- Debt Bondage: The status or condition of a debtor arising from a pledge by the debtor of his or her personal services or of those under his or her control as a security for debt, if the value of those services as reasonably assessed is not applied toward the liquidation of the debt of the length and nature of those services are not respectively limited and defined.
- Demand: is the push factor in the criminal business of sex trafficking. Demand is created by men and women (predominantly men) who seek to purchase
sex or sexual entertainment from persons who have been subject to force, fraud or coercion or who are under the age of 18 years and are involved in commercial sex.
- Domestic Trafficking: Refers to the trafficking of US citizens within the United States. Most often seen in the sex trafficking of persons by a pimp.
- Escort Service: An organization, operating chiefly via cell phone and the internet, which send a victim to a buyer’s location (an “outcall”) or arranges for the buyer to come to a house or apartment (an “in-call”). Some network with others and can assemble large numbers of women for parties.
- Exit Fee: The money a pimp will demand from a victim who is trying to leave. It will be an exorbitant sum as most pimps do not let their victims leave freely.
- Human Trafficking: The recruitment, transportation, transfer, harboring, or receipt of persons, by means of the threat or use of force or other forms of coercion, of abduction, of deception, of the abuse of power, or of a position of vulnerability, or of the giving and receiving of payments or benefits to achieve the consent of a person having control over another person for the purpose of exploitation.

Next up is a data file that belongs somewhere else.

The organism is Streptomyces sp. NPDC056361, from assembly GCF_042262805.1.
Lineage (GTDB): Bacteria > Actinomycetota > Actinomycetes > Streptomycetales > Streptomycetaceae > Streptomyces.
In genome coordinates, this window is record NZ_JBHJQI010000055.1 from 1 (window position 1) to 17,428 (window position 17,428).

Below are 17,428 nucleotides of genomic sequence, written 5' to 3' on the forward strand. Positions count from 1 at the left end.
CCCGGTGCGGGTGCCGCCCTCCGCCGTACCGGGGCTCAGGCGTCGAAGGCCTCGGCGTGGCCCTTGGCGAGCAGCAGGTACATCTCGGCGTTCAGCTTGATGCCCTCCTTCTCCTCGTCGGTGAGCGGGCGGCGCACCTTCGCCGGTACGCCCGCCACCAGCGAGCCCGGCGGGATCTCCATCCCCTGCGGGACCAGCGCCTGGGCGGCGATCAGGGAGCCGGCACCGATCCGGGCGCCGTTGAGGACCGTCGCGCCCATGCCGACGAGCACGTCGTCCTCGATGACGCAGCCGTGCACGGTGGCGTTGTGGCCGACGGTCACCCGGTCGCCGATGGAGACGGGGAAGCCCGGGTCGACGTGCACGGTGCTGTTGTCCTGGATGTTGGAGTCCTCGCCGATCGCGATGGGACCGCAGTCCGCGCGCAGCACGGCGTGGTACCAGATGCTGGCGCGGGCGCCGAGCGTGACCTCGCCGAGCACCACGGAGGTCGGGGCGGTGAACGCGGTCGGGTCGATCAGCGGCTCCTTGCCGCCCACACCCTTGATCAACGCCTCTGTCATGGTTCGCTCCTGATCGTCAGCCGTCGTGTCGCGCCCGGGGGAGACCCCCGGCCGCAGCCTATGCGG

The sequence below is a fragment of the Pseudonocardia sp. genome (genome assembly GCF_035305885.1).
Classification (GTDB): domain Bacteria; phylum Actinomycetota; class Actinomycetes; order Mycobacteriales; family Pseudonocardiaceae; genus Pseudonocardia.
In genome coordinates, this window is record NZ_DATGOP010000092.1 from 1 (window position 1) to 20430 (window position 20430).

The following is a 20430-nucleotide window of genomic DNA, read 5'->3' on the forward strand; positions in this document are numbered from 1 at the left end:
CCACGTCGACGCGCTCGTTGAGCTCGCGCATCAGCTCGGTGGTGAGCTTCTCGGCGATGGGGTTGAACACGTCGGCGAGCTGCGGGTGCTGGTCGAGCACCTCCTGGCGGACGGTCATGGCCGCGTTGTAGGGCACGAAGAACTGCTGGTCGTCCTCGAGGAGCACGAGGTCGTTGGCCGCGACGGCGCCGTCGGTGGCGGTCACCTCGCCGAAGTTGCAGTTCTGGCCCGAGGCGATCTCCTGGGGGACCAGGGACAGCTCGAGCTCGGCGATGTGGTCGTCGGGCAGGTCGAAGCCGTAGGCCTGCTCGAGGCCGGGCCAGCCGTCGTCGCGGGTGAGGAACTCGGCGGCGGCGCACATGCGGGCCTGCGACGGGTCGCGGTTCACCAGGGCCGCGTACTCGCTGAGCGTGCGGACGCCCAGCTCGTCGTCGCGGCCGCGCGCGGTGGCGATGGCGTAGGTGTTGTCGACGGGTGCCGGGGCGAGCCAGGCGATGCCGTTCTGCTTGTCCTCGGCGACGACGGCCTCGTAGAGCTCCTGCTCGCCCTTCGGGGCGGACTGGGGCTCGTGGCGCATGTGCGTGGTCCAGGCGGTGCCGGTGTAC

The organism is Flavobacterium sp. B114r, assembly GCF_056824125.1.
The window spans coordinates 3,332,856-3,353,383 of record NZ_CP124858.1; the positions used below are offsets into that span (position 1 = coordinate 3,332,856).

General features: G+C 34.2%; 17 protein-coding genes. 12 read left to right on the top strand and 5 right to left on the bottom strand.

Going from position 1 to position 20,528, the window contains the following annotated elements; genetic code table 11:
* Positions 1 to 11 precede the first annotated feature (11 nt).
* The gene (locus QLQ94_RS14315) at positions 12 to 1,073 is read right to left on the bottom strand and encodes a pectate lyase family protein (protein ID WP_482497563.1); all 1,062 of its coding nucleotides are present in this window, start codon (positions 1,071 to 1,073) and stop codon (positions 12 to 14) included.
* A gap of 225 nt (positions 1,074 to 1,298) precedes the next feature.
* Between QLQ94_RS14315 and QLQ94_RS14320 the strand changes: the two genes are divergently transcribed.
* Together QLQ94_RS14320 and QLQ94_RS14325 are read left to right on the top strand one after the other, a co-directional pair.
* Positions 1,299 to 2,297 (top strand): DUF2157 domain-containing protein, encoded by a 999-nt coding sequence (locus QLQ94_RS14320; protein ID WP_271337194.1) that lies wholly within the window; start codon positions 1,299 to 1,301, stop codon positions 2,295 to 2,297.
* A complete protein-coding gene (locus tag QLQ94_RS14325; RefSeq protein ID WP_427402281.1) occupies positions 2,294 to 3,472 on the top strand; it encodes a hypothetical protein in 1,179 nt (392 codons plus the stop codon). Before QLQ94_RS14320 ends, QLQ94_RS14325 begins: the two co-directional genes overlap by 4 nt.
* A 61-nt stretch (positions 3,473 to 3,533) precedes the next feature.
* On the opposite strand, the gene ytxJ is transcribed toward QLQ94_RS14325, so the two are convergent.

- Madam: An older woman who manages a brothel, escort service or other prostitution establishment. She may work alone or in collaboration with other traffickers.
- Pimp: A person who controls and financially benefits from the commercial sexual exploitation of another person. Often abusive and possessive, with the pimp using techniques such as psychological intimidation, manipulation, starvation, rape and/or gang rape, beating, confinement, threats of violence toward the victim’s family, forced drug use, and the shame from these acts to keep the victim under control.
- Quota: A set amount of money that a trafficking victim must make each night before she can come “home.” Quotas are often set between $300 and $2000. If the victim returns without meeting the quota, she is typically beaten and sent back out on the street to earn the rest. Quotas vary according to geographic region, local events, etc.